Public sector accounting education in Australian Universities: obstacles and opportunities
Sciulli, Nick and Sims, Robert (2008) Public sector accounting education in Australian Universities: obstacles and opportunities. Asian Review of Accounting, 16 (3). pp. 246-262. ISSN 1321-7348Full text for this resource is not available from the Research Repository.
Purpose – In Australia, the public sector represents a significant component of the Australian economy and is a major employer across all states and territories. A constant stream of public sector management reforms has occurred over the last decade. These reforms include accrual accounting and budgeting, whole of government reporting, privatisation and contracting out to name a few. This would suggest that accounting graduates applying for positions at government agencies would benefit from some knowledge of these significant reforms. This paper aims to examine the perceptions of accounting academics as to barriers to public sector accounting (PSA) education in Australia and identify strategies for making the accounting curriculum more public sector inclusive. Design/methodology/approach – Two data collection methods were employed in order to attain a comprehensive picture of the state ofPSAeducation inAustralia.Telephone interviewswere undertaken with accounting academics across a carefully selected range of universities. This selection ensured representation across the core accounting units to gain an indication of the extent of public sector coverage in the core accounting subjects. In-depth face-to-face interviews were then conducted at five universities across five states of Australia to probe further issues that emanated from the telephone interviews. Findings – The findings suggest that in general, there is very limited teaching of PSA in Australian universities’ accounting degree programs. Of the universities studied where issues regarding the public sector are emphasised, this is mainly due to a few academics who have a research interest in the public sector and so extend this interest into their teaching and the curriculum. Research limitations/implications – There are a number of strategies identified to achieve greater coverage of PSA in the curriculum. However, the findings suggest that unless the professional accounting bodies require PSA to be included in courses as part of the accreditation process, then it will be difficult to achieve significant improvement in the nature and extent of public sector exposure. Most interviewees argued that a key factor in increasing public sector coverage would be ensuring that the textbook writers for the core accounting units included more PSA examples. Originality/value – The public sector in general, and PSA education is a neglected area of research. This study is significant as it highlights that although major public sector reforms have occurred in Australia and worldwide, this has had little impact on the accounting curriculum taught to students.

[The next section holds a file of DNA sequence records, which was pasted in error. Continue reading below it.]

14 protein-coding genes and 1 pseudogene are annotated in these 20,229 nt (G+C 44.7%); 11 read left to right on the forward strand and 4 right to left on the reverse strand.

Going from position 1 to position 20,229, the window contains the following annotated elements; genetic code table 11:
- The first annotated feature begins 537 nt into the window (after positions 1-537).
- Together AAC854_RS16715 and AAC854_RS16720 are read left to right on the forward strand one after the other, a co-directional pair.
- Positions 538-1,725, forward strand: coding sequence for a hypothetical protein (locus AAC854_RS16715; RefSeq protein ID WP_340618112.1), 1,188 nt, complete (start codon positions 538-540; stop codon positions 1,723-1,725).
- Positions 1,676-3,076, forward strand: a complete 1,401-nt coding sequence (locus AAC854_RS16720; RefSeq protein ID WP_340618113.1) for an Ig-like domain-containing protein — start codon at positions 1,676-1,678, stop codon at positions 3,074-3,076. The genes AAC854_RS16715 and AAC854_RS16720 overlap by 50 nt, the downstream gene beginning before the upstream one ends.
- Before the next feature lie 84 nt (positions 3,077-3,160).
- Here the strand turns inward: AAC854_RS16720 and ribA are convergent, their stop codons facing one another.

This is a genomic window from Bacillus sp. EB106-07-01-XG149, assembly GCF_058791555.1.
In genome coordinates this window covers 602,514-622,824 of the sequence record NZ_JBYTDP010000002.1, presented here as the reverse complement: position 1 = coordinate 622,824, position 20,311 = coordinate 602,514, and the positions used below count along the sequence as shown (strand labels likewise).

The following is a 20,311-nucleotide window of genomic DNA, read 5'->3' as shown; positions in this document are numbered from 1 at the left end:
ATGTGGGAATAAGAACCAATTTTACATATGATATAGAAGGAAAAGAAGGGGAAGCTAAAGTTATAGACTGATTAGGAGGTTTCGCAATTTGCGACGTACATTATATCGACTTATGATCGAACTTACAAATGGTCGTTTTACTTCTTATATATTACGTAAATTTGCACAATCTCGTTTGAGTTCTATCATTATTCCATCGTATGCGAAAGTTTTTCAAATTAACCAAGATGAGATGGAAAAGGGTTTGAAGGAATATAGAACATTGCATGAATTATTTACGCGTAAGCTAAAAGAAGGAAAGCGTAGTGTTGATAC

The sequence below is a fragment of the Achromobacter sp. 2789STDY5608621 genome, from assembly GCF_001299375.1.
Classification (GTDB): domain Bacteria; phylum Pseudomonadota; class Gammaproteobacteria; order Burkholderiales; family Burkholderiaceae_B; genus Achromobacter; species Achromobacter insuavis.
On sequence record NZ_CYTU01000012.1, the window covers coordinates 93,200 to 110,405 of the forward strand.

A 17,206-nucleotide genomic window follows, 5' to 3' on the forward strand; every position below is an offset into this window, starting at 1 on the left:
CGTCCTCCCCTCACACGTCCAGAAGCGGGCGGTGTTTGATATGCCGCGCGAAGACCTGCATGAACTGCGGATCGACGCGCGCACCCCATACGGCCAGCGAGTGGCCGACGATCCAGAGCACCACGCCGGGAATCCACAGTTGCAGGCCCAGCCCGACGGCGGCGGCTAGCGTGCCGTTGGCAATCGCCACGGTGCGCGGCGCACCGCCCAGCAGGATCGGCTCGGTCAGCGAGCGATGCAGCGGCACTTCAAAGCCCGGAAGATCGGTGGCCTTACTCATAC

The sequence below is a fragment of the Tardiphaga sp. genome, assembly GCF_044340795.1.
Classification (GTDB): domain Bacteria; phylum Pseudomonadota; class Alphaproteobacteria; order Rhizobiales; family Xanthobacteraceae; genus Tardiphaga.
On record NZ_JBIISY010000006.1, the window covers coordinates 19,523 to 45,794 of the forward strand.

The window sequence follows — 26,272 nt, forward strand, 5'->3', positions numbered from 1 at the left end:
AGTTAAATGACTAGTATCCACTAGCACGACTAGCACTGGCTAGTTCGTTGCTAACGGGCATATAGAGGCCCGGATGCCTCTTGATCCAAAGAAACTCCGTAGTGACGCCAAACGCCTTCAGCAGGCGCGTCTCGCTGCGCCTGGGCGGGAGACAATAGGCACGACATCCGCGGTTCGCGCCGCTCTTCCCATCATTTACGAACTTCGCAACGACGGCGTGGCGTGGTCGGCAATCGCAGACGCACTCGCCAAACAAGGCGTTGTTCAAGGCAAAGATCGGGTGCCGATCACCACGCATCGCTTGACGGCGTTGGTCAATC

|Uncontrolled Keywords:||ResPubID16357, public sector organizations, accounting education, Australia, universities|
|Subjects:||Faculty/School/Research Centre/Department > School of Accounting
Faculty/School/Research Centre/Department > Centre for International Corporate Governance Research
FOR Classification > 1302 Curriculum and Pedagogy
FOR Classification > 1501 Accounting, Auditing and Accountability
SEO Classification > 970115 Expanding Knowledge in Commerce, Management, Tourism and Services
Faculty/School/Research Centre/Department > Faculty of Business and Law
|Date Deposited:||16 Sep 2011 00:54|
|Last Modified:||21 Nov 2012 05:31|
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